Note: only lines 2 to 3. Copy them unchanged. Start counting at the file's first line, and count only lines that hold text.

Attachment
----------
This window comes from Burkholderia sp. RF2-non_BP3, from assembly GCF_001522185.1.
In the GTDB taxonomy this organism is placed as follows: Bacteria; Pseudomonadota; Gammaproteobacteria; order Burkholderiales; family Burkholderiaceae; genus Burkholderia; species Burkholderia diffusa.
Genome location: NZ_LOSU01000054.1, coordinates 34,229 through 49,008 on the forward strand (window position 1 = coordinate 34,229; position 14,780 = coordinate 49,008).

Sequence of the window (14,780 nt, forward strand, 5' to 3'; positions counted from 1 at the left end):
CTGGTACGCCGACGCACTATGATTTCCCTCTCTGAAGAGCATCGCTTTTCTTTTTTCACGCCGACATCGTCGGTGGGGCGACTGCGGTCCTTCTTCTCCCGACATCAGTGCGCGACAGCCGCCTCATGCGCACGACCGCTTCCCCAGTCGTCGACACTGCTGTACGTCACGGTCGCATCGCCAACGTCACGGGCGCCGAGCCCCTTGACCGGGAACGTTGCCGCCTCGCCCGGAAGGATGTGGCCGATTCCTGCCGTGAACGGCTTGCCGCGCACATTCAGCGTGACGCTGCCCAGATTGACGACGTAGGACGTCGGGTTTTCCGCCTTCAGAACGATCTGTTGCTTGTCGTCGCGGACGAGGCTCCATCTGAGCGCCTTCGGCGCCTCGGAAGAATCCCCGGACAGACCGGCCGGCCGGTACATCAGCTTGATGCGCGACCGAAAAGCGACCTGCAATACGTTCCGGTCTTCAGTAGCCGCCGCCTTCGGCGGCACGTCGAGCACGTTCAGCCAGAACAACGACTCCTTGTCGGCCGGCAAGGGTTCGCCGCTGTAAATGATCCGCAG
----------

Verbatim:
In the GTDB taxonomy this organism is placed as follows: Bacteria; Pseudomonadota; Gammaproteobacteria; order Burkholderiales; family Burkholderiaceae; genus Burkholderia; species Burkholderia diffusa.
Genome location: NZ_LOSU01000054.1, coordinates 34,229 through 49,008 on the forward strand (window position 1 = coordinate 34,229; position 14,780 = coordinate 49,008).